After learning ‘house’ (дом), it’s pretty simple to understand ‘дома’ as ‘at home’, and there’s no need for any grammar explanation. It says in the dictionary that it’s an adverb and the same word, дома, is used for three different cases (genitive singular, nominative plural, and accusative plural), but it doesn’t really matter what ‘rule’ or ‘term’ is applied, the idea is completely clear and it’s easily and quickly learned with no explanation at all. Trying to explain too much too early simply creates confusion. Simply ‘get a feel for it’ to begin with.
And getting a ‘feel’ for what words are masculine, feminine and neuter is also accomplished easily with this exercise and then learning the ‘rules’ later is easier because you already have something to help it ‘stick’. Taking time at the beginning to explain the rules is really a waste of time since it simply gets forgotten, and besides, it’s more important to build up your ‘reflexes’ and make things ‘instinctive’ right from the beginning. The rules then play a supportive role when you’re not sure and have to think about it.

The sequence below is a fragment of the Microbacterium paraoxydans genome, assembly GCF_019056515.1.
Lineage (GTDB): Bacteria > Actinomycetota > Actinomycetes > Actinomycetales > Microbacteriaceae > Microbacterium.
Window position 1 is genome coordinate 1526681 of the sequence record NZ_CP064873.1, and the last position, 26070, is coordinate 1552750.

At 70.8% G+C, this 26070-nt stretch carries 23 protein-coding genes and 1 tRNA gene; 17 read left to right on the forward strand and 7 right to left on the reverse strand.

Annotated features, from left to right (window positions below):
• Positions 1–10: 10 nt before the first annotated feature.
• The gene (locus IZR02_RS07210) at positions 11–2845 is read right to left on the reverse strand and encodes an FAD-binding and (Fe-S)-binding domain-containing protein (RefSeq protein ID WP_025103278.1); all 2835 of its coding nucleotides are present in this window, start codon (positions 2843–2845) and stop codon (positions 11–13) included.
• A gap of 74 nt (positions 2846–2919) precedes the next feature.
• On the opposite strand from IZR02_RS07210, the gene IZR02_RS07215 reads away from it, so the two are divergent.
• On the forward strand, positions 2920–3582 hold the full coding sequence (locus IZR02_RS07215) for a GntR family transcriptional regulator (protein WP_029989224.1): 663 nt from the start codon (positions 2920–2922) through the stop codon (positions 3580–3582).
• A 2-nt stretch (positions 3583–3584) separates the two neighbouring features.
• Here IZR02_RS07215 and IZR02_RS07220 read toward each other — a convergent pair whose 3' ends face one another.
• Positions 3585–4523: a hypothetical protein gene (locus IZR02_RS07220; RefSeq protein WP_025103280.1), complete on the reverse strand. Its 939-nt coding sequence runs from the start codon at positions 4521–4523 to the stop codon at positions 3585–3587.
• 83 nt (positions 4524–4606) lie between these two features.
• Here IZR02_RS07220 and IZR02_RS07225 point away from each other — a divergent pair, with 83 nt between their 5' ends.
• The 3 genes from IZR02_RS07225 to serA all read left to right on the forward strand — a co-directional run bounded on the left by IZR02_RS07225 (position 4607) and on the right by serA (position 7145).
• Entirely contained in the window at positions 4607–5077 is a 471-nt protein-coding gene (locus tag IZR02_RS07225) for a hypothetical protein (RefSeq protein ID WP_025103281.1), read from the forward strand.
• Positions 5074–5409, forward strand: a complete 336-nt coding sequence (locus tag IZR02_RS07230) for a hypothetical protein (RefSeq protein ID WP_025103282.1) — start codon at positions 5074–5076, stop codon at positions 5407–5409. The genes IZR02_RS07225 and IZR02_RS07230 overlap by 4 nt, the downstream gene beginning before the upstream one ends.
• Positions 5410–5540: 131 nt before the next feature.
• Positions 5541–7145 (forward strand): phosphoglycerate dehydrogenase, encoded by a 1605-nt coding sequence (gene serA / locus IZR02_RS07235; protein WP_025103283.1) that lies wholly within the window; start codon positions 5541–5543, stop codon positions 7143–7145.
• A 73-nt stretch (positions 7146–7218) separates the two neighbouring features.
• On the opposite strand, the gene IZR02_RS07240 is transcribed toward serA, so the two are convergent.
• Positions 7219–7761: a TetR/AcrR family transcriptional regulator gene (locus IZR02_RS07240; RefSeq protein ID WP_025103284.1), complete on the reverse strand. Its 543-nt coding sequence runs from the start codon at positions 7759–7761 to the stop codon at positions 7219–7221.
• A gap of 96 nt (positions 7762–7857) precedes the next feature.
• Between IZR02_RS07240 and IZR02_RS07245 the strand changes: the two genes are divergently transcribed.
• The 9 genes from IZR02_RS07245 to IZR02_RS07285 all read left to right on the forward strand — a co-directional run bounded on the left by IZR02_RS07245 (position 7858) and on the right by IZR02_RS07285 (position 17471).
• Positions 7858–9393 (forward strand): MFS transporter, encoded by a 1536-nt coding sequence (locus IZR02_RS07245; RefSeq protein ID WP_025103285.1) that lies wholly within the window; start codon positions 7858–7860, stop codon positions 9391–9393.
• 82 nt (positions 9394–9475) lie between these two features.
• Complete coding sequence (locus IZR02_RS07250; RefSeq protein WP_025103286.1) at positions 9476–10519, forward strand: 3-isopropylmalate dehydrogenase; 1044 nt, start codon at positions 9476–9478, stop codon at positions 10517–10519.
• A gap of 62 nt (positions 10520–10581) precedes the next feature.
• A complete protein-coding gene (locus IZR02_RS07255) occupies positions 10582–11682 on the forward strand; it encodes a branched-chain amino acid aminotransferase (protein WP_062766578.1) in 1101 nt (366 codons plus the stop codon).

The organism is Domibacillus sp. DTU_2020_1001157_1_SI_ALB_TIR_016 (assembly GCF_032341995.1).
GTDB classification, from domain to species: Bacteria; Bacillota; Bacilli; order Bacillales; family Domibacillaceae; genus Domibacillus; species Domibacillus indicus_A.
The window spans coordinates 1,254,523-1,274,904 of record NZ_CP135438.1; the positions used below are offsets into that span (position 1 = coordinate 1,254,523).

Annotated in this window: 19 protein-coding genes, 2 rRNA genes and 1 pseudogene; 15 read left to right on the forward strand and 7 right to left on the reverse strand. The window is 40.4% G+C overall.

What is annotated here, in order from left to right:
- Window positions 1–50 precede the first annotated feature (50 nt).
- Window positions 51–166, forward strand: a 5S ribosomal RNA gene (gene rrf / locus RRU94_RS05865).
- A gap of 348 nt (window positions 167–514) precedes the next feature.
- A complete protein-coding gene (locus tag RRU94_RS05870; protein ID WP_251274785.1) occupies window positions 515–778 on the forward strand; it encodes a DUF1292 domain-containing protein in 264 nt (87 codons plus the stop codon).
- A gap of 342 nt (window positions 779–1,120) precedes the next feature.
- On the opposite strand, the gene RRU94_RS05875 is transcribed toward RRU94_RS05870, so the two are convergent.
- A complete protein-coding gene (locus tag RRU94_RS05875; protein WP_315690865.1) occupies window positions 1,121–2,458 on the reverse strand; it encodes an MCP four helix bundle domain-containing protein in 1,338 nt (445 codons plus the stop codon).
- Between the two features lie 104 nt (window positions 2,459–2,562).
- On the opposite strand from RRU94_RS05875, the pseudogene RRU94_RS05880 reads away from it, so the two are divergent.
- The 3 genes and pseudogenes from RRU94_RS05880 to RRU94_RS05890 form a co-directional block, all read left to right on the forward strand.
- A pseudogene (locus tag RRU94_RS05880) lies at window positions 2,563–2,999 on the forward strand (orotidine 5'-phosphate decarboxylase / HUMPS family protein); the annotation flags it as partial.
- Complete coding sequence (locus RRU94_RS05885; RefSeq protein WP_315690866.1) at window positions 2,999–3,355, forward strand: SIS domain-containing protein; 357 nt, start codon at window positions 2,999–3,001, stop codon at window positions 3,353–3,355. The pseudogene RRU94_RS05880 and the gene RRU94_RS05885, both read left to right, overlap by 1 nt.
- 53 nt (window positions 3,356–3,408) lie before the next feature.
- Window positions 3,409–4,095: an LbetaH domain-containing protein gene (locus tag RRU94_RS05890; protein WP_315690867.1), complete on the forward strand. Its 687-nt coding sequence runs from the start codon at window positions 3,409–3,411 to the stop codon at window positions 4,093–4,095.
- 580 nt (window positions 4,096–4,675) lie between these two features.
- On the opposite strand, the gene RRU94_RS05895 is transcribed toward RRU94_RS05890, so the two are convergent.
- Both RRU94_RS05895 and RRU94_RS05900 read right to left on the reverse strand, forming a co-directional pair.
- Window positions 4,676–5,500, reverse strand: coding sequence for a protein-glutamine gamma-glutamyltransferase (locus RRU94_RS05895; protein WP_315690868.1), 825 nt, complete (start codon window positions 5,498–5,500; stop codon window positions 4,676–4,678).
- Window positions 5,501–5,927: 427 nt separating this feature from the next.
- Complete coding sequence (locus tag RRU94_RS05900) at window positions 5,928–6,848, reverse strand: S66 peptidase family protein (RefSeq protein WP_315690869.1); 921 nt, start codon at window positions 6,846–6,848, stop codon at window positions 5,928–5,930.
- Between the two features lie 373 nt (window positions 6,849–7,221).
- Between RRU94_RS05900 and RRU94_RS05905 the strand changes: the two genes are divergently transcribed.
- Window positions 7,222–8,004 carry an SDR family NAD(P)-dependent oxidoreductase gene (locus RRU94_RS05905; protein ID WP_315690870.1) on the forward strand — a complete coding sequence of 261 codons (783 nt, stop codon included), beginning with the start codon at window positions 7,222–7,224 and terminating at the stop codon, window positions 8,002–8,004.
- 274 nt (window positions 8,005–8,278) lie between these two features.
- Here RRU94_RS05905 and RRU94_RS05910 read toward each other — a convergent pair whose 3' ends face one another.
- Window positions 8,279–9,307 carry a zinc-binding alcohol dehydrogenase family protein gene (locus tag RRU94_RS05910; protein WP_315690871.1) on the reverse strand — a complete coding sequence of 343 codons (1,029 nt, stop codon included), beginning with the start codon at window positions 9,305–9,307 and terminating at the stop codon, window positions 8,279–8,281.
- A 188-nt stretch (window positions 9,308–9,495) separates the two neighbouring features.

Similarly, learning when to use ‘и’ (and) and ‘a’ (and, but) becomes mostly instinctive after hearing it and using it many times in a variety of situations.
Это книга и это (тоже) книга. (This is a book and this (also) a book.)
Брад и Мери дома. (Brad and Mary are at home.)
Это книга, а это журнал. (This is a book and this is a magazine.)
“И” means that there is something in common, so if there is nothing in common and you use “и”, a Russian speaker will automatically begin trying to find what is in common. So saying, “Это книга, и это журнал.” is completely wrong and will create immediate confusion. It’s pretty simple to learn and it’s important to make it ‘automatic’, so you never make the mistake.
The same rule of ‘commonality’ applies when ‘and’ is used at the beginning of a sentence, but again, focusing on rules will result in errors, whereas as proper ‘training’ to make it ‘automatic’ will avoid errors.
Как дела? (How are you?)
Хорошо! А ты? (А у тебя?) (Good! And you?)
And here’s a little bit from the movie, “Beauty and the Beast”.